Posttraumatic stress disorder and chronic pain

Carolina Palacio, Alicia Krikorian, Nora Saldarriaga, John Jairo Vargas

    Research output: Contribution to journalArticlepeer-review

    5 Scopus citations


    Chronic pain has been long recognized as a stressor that can precipitate anxiety symptoms. Research has recently focused on the prevalence and role of pain-related posttraumatic stress disorder (PTSD). Rates of chronic pain among those diagnosed with PTSD are unexpectedly high, and it is still unknown why pain and PTSD symptoms coexist. Yet, different physiological, psychological, and behavioral mechanisms could explain the association between both disorders. PTSD is a disorder that requires the exposure to a traumatic event and is characterized by avoidance, re-experiencing, and increased physiological arousal. Psychological and neurobiological interacting factors are responsible for the occurrence and maintenance of PTSD and, thus, they should be considered when understanding the relationship between PTSD and chronic pain. In the present review, aspects related to PTSD diagnosis and detection are discussed in the context of chronic pain, as well as its risk factors and management.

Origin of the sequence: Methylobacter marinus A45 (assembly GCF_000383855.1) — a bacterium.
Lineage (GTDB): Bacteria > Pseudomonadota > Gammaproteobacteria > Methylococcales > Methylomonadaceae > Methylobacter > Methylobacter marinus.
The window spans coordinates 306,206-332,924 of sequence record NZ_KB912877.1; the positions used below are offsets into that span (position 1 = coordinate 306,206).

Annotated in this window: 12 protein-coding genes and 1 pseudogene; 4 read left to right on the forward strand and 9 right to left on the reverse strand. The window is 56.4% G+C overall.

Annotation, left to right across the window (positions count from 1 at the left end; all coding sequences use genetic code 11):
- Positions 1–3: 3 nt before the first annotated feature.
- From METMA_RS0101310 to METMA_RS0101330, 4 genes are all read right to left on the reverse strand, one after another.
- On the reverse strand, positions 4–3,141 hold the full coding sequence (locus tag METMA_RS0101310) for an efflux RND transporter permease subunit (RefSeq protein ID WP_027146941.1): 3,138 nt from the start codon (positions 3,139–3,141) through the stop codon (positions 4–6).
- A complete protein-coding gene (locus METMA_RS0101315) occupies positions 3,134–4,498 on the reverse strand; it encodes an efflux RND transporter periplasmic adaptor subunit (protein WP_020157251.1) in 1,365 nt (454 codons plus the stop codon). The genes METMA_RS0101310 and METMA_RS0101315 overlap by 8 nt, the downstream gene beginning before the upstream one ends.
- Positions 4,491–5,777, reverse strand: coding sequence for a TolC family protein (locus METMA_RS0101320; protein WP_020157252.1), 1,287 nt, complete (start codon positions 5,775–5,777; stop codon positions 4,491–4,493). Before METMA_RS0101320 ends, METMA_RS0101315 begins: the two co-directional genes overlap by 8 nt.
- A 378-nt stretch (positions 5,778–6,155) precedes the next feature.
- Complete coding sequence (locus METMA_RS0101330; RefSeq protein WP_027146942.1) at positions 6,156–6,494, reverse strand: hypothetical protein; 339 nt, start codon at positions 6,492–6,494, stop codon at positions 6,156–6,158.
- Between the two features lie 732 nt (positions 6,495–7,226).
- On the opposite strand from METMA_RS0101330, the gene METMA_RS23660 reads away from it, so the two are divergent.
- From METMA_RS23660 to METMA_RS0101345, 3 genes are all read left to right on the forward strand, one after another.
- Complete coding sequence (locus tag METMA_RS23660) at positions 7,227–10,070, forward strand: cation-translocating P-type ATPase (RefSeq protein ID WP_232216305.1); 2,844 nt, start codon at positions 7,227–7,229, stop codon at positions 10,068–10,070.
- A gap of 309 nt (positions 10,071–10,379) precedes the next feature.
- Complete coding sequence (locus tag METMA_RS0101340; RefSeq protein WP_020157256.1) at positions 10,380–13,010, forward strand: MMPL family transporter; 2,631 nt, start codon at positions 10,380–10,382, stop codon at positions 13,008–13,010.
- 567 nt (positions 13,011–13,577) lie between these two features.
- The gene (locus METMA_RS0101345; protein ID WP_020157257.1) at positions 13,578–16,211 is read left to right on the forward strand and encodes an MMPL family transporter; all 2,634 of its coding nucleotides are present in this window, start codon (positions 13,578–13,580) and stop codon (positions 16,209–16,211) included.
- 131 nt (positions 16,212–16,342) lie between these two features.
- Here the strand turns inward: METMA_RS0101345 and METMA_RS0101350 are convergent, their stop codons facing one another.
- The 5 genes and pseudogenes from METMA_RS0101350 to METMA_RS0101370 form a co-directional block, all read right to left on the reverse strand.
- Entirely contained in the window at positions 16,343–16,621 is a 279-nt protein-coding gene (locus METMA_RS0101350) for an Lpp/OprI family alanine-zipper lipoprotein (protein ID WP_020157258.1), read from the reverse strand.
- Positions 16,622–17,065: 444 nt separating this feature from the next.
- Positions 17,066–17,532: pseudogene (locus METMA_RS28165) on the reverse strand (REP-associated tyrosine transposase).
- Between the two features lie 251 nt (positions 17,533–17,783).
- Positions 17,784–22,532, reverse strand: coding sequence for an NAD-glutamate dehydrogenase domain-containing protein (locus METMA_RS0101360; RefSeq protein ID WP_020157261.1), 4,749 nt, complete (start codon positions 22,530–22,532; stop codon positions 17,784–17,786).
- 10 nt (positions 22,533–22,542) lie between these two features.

Original languageEnglish
    Pages (from-to)190-195
    Number of pages6
    JournalTechniques in Regional Anesthesia and Pain Management
    Issue number4
    StatePublished - Oct 2012


    • Assessment
    • Chronic pain
    • Intervention
    • Posttraumatic stress disorder
    • Trauma


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